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Project Spotlight: Dr. Khezri

By Jaime Bue


Dr. Haidar Khezri is an Adjunct Assistant Professor at the Department of Central Eurasian Studies (CEUS) and Senior Fellow at the Center for the Study of the Middle East (CSME) at Indiana University Bloomington. He joined IU in 2014 to develop Kurdish language curriculum for North American universities through a U.S Department of Education Title VI grant award from the Center for the Study of the Middle East (CSME).  The IAUNRC sat down with him to speak about his research and Kurdish studies.

Dr. Haidar Khezri grew up bilingual in Mahabad, a city in northwestern Iran. He began by explaining that Kurdish has three dialects: Sorani, the central dialect spoken in Iran and Iraq; Kurmanji, the northern dialect spoken in Turkey and Syria; and Southern dialect. He is a native speaker of Sorani Kurdish and learned the other two dialects during his time in university.

Dr. Khezri’s research examines comparative literature in the Islamic and Islamicate world, specifically with Kurdish, Persian, Arabic, and occasionally Turkish literature. He also works in poetry, Islamic studies (with focus on Yarsanism, The Yezidis (Izadis), and Alevism), post-colonial literature, translation, world literature, gender studies (with focus on Kurdish culture),as well as genre in Middle Eastern literature and East-West cultural encounters.

He earned his MA from Tarbiat Modarres University in Teheran. Dr Khezri has continued to expand his research from his thesis entitled “A Comparative Study of the Romantic School in the Contemporary Arabic and Persian Poetry”. He completed his dissertation “Comparative Studies between Arabic and Persian Literatures” from Damascus University. His first book “Comparative Literature in Iran and the Arab World 1903-2012” (Samt 2013), deals with Middle Eastern literary genres. Beyond his work on Kurdish language, literature and culture, Dr. Khezri’s other projects include atranslation and introduction of “Kafka's Message” by Sadiq Hedayat (that is set to be completed in 2016); and “Origin of Poetry in Islamic/ate Literary Cultures”. Sadiq Hedayat, known as the foremost novelist and short story writer in Iran, published “Kafka’s Message” in 1948 as commentary on the denial of justice in Kafka’s “In the Penal Colony”.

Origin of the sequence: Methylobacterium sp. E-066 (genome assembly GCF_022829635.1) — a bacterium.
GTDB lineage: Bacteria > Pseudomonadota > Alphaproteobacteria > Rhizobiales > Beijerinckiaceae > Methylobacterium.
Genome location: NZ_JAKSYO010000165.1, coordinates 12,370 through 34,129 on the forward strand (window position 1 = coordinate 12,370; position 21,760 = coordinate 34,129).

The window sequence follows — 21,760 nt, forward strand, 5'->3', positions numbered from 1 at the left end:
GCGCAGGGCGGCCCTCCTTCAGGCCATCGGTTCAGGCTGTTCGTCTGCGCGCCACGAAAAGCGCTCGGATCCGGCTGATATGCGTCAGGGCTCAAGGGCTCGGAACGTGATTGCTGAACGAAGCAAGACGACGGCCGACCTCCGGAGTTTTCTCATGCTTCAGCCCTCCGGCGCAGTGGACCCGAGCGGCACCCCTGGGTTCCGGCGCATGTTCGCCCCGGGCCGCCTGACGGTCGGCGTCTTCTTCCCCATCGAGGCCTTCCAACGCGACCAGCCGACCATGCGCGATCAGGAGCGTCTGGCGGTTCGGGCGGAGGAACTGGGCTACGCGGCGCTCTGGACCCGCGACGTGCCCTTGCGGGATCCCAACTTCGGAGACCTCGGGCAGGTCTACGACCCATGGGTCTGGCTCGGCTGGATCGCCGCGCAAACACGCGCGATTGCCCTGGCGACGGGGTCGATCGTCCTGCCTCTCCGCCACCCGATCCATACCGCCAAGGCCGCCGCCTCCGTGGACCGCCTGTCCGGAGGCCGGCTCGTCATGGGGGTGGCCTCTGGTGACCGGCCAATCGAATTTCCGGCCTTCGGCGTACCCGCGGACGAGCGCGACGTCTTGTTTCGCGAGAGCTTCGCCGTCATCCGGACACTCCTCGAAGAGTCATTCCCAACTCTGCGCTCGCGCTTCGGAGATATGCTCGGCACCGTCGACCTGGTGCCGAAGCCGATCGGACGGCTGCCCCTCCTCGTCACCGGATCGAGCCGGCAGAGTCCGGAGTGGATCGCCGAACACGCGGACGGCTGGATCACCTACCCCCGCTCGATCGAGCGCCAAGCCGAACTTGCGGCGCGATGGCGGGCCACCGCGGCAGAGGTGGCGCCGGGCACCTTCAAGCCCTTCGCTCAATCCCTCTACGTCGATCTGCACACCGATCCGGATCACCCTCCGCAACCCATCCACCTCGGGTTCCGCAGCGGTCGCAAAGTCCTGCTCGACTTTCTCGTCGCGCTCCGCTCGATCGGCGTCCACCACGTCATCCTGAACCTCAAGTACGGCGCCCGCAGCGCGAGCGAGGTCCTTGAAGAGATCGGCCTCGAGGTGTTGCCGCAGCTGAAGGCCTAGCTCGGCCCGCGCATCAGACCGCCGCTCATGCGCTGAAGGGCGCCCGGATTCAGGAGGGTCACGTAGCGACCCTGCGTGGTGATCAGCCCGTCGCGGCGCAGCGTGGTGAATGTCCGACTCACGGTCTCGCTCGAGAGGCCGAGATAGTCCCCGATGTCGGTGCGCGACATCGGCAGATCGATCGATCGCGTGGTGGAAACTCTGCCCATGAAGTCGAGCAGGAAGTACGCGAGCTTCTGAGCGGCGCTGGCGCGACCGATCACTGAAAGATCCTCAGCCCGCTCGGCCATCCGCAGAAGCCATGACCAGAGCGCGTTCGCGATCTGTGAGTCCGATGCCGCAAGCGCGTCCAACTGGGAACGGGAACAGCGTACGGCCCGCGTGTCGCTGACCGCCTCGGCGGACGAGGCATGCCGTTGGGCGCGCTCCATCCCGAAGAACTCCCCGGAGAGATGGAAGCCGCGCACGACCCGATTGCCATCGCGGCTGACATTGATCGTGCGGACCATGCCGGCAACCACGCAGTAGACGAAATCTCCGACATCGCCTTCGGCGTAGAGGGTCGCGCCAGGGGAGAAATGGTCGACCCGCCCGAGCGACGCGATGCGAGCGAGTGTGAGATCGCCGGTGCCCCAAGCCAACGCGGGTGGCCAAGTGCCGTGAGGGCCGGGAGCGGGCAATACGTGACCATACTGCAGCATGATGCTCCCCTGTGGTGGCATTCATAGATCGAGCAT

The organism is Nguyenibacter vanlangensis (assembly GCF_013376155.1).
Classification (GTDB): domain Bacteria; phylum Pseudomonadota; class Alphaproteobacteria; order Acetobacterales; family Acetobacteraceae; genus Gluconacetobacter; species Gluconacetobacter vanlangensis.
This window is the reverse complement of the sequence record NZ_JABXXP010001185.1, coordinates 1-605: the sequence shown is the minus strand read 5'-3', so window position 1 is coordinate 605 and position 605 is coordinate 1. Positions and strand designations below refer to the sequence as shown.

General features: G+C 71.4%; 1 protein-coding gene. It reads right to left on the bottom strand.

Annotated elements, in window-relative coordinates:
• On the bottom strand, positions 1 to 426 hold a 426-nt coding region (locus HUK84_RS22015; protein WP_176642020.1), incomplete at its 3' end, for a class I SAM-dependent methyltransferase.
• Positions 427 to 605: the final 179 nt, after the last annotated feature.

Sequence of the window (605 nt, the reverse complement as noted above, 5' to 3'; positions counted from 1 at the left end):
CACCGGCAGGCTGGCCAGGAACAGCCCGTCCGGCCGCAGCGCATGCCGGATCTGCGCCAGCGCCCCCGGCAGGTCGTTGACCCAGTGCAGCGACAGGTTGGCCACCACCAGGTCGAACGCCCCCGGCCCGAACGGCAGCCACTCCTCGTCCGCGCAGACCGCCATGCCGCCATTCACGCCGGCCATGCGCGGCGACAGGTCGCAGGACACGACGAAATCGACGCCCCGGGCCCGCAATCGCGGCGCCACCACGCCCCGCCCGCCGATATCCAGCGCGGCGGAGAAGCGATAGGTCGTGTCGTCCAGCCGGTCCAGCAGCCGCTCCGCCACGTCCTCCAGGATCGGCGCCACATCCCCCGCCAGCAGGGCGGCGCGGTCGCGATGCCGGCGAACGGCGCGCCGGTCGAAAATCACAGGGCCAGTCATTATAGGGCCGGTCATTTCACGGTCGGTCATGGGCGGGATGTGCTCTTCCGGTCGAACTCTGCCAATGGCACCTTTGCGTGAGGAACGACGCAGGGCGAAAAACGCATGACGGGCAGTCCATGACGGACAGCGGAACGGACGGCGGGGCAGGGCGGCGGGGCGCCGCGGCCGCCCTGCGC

When asked about his favorite poets, Dr. Khezri did not hesitate to nameForough Farrokhzad, one of Iran’s most influential poets in the 20th century. Dr. Khezri’s second book “It is Only Sound that Remains” looks at the life and legacy of Forough Farrokhzad, and includes translations from Persian to Kurdish of two collections of her poetry “Another Birth” and “Let Us Believe in the Beginning of the Cold Season”. The book includes an introduction to gender in Kurdish culture as Dr. Khezri was interested in how Kurdish Classic Nationalism shaped the discourse of the earliest orientalists who went to Kurdish societies, and how this western scholarship later shaped in another way, the modern Kurdish nationalism discourse about women. This had previously been missing in scholarship regarding gender and feminism in Kurdish culture. “It is Only Sound that Remains” has been published by Salahaddin Univesity Press in Kurdish. Dr. Khezri’s long-term academic and professional goals are to give another voice to U.S. perceptions of Kurdish culture.  Through elucidating the Kurdish language and literary tradition, he hopes to expand perceptions of Kurdish culture that currently dominated by military image of Kurdish culture.